Thurs. Oct. 06: Still in camp, all quiet this morning. The locomotives come in here every day but bring no train hardly at all. We get no papers here at all and hear but little news of any kind. The weather is cool now. There were never any Rebel forces at all in this county before the raid of Price's, so citizens report. This is 41 miles from St. Louis.
Fri. Oct. 07: We are still here in camp this morning. The 2nd and 3rd Brigades are moving camp today. The 122 Regt. is transferred to the 2nd Brigade. Received marching orders at 1 oclock and left camp at 2 1/2 oclock. Passed through the town of Grays Summit, had very rough roads and reached a point on the Meramac River about 8 oclock and went into camp 2 miles of Union. Traveled 12 miles today.
Sat. Oct. 08: Left camp at 7 1/2 oclock. Passed through Union, county seat of Franklin county. Marched on the double quick and had very rough roads all day. I got some good ripe persimmons today. We went into camp about 7 1/2 oclock on Beff Creek. Marched about 27 miles today. We left the militia a way in the rear.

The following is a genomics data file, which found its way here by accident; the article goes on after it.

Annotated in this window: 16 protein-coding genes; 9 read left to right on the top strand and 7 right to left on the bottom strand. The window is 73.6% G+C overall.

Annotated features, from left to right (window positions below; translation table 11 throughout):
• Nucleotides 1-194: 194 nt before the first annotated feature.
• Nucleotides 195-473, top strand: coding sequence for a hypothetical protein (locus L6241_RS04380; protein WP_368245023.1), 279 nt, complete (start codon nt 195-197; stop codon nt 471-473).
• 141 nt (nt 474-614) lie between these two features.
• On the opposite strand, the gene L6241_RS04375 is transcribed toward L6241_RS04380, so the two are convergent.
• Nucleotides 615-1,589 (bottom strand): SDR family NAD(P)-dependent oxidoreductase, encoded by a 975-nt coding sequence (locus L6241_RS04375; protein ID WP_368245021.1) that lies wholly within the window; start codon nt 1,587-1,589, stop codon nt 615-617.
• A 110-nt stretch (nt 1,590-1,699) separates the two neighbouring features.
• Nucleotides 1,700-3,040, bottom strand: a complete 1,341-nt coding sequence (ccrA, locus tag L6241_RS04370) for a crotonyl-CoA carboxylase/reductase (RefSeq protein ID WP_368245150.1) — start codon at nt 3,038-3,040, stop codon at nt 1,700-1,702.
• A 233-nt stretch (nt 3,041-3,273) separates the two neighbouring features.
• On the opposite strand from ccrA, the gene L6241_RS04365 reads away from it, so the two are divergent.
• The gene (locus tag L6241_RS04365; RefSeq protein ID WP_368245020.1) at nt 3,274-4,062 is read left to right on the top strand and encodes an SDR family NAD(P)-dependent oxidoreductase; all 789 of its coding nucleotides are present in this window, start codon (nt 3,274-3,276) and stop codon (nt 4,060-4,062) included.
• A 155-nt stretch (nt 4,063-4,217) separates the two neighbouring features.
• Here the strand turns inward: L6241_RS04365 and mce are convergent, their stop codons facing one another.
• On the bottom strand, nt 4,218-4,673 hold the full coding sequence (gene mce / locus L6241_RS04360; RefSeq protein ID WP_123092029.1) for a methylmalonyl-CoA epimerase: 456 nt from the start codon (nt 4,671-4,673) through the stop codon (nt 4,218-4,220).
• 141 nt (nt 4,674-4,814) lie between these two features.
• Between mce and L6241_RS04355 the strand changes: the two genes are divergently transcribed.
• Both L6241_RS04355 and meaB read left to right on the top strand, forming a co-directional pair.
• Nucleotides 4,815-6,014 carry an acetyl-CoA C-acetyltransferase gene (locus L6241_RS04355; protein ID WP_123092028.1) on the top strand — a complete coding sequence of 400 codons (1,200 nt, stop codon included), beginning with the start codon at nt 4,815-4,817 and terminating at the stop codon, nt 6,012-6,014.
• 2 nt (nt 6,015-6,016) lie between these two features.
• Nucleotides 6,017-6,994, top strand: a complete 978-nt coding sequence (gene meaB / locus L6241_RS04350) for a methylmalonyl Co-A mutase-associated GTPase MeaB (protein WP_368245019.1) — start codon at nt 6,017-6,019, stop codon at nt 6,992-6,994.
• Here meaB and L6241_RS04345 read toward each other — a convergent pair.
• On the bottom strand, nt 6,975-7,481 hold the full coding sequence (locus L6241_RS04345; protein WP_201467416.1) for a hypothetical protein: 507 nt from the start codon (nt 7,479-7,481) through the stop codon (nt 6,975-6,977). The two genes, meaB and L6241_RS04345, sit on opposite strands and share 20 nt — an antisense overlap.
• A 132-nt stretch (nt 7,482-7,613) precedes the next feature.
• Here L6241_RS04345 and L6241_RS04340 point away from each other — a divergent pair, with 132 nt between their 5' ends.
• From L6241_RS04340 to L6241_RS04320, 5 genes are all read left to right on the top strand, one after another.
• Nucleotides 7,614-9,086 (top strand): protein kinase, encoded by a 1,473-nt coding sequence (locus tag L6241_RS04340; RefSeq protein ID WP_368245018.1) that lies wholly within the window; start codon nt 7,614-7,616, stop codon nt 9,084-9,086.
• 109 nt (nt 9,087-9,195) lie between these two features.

Sun. Oct. 09: Hitched up and ready to move by 8 oclock, but the order to march today was countermanded until further orders. The St. Louis militia got in today about a half a day behind us. Beautiful day. I went over to the 89th this evening. I started out after pawpaws this morning, went as far as the pickets and returned. The Rebs have been camped here. The citizens' women have been thick in camp today.
Mon. Oct. 10: Left camp about 7 oclock and marched right along though the roads were very rough and muddy in places. We crossed the Gasconade River by fording, about knee deep at the deepest and clear as crystal. we went into camp on the river half a mile above the ford. Found plenty of pawpaws. On guard. Traveled 17 miles today.